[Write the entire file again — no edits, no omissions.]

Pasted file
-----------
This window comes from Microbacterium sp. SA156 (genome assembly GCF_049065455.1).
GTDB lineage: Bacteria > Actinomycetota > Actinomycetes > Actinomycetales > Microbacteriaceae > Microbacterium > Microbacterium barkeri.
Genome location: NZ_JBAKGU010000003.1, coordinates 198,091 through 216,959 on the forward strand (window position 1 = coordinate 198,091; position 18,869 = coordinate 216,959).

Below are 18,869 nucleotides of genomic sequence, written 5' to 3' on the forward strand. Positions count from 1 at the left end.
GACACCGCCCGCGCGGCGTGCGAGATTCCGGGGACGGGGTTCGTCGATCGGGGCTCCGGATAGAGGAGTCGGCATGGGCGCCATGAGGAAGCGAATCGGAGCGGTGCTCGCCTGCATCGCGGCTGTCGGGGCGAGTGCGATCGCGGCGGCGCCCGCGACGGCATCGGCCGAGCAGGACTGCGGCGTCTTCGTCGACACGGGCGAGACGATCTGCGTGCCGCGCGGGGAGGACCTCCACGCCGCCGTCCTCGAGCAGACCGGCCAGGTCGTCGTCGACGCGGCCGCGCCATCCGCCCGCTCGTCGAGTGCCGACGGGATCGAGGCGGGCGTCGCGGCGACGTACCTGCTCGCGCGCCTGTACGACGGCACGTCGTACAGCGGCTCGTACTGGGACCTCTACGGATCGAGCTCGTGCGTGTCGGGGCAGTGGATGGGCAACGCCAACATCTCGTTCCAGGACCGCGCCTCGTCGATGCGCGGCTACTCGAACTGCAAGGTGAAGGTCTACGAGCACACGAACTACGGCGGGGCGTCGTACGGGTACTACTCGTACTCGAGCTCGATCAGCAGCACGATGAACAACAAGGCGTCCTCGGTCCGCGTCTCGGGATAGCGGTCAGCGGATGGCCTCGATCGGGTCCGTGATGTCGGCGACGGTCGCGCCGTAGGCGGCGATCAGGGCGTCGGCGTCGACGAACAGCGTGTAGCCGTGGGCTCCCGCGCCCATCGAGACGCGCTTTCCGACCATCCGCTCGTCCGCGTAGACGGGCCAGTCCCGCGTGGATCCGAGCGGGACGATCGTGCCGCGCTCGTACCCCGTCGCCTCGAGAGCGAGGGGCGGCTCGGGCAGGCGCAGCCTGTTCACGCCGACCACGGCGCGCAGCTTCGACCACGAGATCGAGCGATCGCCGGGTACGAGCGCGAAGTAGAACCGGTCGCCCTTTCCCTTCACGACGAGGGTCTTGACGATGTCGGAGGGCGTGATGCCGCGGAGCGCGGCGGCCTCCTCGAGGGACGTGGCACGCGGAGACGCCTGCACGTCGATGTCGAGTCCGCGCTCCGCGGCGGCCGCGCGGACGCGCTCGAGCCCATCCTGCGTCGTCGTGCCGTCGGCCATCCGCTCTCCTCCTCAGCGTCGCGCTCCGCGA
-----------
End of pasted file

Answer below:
This window comes from Microbacterium sp. SA156 (genome assembly GCF_049065455.1).
GTDB lineage: Bacteria > Actinomycetota > Actinomycetes > Actinomycetales > Microbacteriaceae > Microbacterium > Microbacterium barkeri.
Genome location: NZ_JBAKGU010000003.1, coordinates 198,091 through 216,959 on the forward strand (window position 1 = coordinate 198,091; position 18,869 = coordinate 216,959).

Below are 18,869 nucleotides of genomic sequence, written 5' to 3' on the forward strand. Positions count from 1 at the left end.
GACACCGCCCGCGCGGCGTGCGAGATTCCGGGGACGGGGTTCGTCGATCGGGGCTCCGGATAGAGGAGTCGGCATGGGCGCCATGAGGAAGCGAATCGGAGCGGTGCTCGCCTGCATCGCGGCTGTCGGGGCGAGTGCGATCGCGGCGGCGCCCGCGACGGCATCGGCCGAGCAGGACTGCGGCGTCTTCGTCGACACGGGCGAGACGATCTGCGTGCCGCGCGGGGAGGACCTCCACGCCGCCGTCCTCGAGCAGACCGGCCAGGTCGTCGTCGACGCGGCCGCGCCATCCGCCCGCTCGTCGAGTGCCGACGGGATCGAGGCGGGCGTCGCGGCGACGTACCTGCTCGCGCGCCTGTACGACGGCACGTCGTACAGCGGCTCGTACTGGGACCTCTACGGATCGAGCTCGTGCGTGTCGGGGCAGTGGATGGGCAACGCCAACATCTCGTTCCAGGACCGCGCCTCGTCGATGCGCGGCTACTCGAACTGCAAGGTGAAGGTCTACGAGCACACGAACTACGGCGGGGCGTCGTACGGGTACTACTCGTACTCGAGCTCGATCAGCAGCACGATGAACAACAAGGCGTCCTCGGTCCGCGTCTCGGGATAGCGGTCAGCGGATGGCCTCGATCGGGTCCGTGATGTCGGCGACGGTCGCGCCGTAGGCGGCGATCAGGGCGTCGGCGTCGACGAACAGCGTGTAGCCGTGGGCTCCCGCGCCCATCGAGACGCGCTTTCCGACCATCCGCTCGTCCGCGTAGACGGGCCAGTCCCGCGTGGATCCGAGCGGGACGATCGTGCCGCGCTCGTACCCCGTCGCCTCGAGAGCGAGGGGCGGCTCGGGCAGGCGCAGCCTGTTCACGCCGACCACGGCGCGCAGCTTCGACCACGAGATCGAGCGATCGCCGGGTACGAGCGCGAAGTAGAACCGGTCGCCCTTTCCCTTCACGACGAGGGTCTTGACGATGTCGGAGGGCGTGATGCCGCGGAGCGCGGCGGCCTCCTCGAGGGACGTGGCACGCGGAGACGCCTGCACGTCGATGTCGAGTCCGCGCTCCGCGGCGGCCGCGCGGACGCGCTCGAGCCCATCCTGCGTCGTCGTGCCGTCGGCCATCCGCTCTCCTCCTCAGCGTCGCGCTCCGCGA